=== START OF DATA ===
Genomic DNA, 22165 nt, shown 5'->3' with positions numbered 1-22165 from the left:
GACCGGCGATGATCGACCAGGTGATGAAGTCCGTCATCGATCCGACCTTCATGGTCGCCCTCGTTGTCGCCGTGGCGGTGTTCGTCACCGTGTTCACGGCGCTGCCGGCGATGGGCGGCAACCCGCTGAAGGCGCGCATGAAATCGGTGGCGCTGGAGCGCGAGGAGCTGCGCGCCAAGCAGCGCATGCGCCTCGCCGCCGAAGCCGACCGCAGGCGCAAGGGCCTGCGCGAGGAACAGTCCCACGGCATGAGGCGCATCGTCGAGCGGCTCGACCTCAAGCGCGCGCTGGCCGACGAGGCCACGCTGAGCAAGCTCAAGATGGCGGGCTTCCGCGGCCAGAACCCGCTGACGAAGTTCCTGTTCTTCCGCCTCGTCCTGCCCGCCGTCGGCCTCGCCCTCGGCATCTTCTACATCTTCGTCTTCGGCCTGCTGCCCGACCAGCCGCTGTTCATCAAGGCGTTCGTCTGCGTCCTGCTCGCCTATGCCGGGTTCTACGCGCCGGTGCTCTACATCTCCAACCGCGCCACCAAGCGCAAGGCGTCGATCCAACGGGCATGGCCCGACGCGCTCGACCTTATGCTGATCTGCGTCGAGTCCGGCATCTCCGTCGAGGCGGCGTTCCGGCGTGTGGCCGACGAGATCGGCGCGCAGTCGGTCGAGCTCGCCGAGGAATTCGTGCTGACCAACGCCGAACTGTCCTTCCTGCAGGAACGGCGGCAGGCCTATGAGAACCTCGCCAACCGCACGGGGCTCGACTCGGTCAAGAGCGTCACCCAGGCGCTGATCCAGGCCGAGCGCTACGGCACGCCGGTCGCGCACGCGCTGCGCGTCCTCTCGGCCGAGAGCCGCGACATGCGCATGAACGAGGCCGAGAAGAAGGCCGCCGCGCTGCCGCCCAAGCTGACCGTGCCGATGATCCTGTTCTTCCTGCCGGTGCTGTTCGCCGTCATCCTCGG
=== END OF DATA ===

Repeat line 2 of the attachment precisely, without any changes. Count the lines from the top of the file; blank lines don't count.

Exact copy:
GACCGGCGATGATCGACCAGGTGATGAAGTCCGTCATCGATCCGACCTTCATGGTCGCCCTCGTTGTCGCCGTGGCGGTGTTCGTCACCGTGTTCACGGCGCTGCCGGCGATGGGCGGCAACCCGCTGAAGGCGCGCATGAAATCGGTGGCGCTGGAGCGCGAGGAGCTGCGCGCCAAGCAGCGCATGCGCCTCGCCGCCGAAGCCGACCGCAGGCGCAAGGGCCTGCGCGAGGAACAGTCCCACGGCATGAGGCGCATCGTCGAGCGGCTCGACCTCAAGCGCGCGCTGGCCGACGAGGCCACGCTGAGCAAGCTCAAGATGGCGGGCTTCCGCGGCCAGAACCCGCTGACGAAGTTCCTGTTCTTCCGCCTCGTCCTGCCCGCCGTCGGCCTCGCCCTCGGCATCTTCTACATCTTCGTCTTCGGCCTGCTGCCCGACCAGCCGCTGTTCATCAAGGCGTTCGTCTGCGTCCTGCTCGCCTATGCCGGGTTCTACGCGCCGGTGCTCTACATCTCCAACCGCGCCACCAAGCGCAAGGCGTCGATCCAACGGGCATGGCCCGACGCGCTCGACCTTATGCTGATCTGCGTCGAGTCCGGCATCTCCGTCGAGGCGGCGTTCCGGCGTGTGGCCGACGAGATCGGCGCGCAGTCGGTCGAGCTCGCCGAGGAATTCGTGCTGACCAACGCCGAACTGTCCTTCCTGCAGGAACGGCGGCAGGCCTATGAGAACCTCGCCAACCGCACGGGGCTCGACTCGGTCAAGAGCGTCACCCAGGCGCTGATCCAGGCCGAGCGCTACGGCACGCCGGTCGCGCACGCGCTGCGCGTCCTCTCGGCCGAGAGCCGCGACATGCGCATGAACGAGGCCGAGAAGAAGGCCGCCGCGCTGCCGCCCAAGCTGACCGTGCCGATGATCCTGTTCTTCCTGCCGGTGCTGTTCGCCGTCATCCTCGG